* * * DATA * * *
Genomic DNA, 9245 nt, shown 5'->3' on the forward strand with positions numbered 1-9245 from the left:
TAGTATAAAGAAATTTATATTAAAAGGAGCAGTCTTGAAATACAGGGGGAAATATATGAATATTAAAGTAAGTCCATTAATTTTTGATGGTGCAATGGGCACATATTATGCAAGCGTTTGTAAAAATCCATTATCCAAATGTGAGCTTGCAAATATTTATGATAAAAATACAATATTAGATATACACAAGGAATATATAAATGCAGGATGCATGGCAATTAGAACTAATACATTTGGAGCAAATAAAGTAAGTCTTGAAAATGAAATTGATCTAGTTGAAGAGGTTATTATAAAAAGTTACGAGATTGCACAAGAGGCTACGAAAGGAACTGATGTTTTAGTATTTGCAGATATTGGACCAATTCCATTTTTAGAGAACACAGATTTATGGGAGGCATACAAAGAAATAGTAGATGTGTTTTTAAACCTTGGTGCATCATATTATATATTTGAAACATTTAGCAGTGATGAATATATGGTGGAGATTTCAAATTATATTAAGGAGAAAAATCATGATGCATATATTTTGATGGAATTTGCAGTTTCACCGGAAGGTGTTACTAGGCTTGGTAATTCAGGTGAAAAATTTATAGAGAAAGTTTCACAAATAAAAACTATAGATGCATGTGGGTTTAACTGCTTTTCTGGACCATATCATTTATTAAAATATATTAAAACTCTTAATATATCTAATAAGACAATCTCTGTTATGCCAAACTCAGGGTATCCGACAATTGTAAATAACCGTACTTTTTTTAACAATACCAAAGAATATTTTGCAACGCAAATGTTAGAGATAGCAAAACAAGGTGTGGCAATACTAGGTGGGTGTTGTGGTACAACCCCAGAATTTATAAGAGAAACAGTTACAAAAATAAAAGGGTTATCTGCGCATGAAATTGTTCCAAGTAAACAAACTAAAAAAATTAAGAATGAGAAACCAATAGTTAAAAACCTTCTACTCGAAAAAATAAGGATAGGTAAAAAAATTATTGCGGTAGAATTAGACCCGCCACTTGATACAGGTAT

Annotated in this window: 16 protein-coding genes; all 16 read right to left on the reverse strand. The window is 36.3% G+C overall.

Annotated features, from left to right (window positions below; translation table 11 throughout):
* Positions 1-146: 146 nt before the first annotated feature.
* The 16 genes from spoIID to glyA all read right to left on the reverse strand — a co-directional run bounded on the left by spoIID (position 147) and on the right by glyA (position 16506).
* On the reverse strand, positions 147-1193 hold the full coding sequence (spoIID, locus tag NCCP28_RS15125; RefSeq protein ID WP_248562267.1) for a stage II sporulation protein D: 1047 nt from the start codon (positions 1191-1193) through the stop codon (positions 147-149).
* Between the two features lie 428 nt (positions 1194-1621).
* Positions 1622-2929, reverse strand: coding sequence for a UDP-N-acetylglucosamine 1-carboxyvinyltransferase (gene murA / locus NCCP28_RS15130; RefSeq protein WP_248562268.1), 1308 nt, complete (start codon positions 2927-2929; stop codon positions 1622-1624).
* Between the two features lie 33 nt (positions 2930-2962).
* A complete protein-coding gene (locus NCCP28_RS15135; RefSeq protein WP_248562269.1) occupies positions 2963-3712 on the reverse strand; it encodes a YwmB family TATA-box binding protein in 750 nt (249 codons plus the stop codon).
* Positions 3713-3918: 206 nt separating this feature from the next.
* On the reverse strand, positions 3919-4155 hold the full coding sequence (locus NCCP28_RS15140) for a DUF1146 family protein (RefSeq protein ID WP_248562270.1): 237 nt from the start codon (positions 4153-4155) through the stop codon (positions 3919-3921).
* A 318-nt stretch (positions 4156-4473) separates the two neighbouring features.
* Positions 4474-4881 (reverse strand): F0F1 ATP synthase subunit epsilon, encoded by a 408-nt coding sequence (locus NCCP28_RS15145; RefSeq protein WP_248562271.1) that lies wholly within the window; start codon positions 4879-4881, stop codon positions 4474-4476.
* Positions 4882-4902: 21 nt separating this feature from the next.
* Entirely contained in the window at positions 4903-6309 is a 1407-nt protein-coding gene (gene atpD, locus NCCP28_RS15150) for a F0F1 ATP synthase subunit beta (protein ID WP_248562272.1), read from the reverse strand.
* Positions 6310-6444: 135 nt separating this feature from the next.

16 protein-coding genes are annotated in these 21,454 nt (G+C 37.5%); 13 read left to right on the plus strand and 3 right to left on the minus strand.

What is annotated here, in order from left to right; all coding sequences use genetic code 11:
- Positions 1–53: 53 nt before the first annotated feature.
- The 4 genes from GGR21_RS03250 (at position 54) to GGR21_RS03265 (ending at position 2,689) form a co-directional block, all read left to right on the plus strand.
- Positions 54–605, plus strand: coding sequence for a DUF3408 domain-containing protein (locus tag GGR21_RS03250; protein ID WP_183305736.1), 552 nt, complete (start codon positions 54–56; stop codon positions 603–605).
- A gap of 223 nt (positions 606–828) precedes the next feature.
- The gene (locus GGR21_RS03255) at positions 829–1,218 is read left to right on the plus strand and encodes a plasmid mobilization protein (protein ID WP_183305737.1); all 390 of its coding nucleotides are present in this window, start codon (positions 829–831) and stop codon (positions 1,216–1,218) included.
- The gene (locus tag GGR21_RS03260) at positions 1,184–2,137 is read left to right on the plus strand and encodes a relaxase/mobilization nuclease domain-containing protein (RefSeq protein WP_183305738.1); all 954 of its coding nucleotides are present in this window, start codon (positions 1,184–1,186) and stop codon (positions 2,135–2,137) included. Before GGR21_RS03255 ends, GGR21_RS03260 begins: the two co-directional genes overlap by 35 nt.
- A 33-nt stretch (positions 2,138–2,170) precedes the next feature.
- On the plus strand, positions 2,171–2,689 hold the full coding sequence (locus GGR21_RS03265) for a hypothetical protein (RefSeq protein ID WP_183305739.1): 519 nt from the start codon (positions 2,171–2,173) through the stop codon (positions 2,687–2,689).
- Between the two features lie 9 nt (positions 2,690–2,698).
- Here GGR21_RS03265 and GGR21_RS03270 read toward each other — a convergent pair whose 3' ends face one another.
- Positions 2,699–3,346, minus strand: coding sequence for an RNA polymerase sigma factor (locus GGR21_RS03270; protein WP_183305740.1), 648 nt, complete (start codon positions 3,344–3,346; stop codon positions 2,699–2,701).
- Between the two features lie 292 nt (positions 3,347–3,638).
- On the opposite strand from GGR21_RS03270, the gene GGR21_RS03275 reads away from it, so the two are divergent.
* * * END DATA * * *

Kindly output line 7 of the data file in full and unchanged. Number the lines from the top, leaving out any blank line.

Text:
* On the reverse strand, positions 147-1193 hold the full coding sequence (spoIID, locus tag NCCP28_RS15125; RefSeq protein ID WP_248562267.1) for a stage II sporulation protein D: 1047 nt from the start codon (positions 1191-1193) through the stop codon (positions 147-149).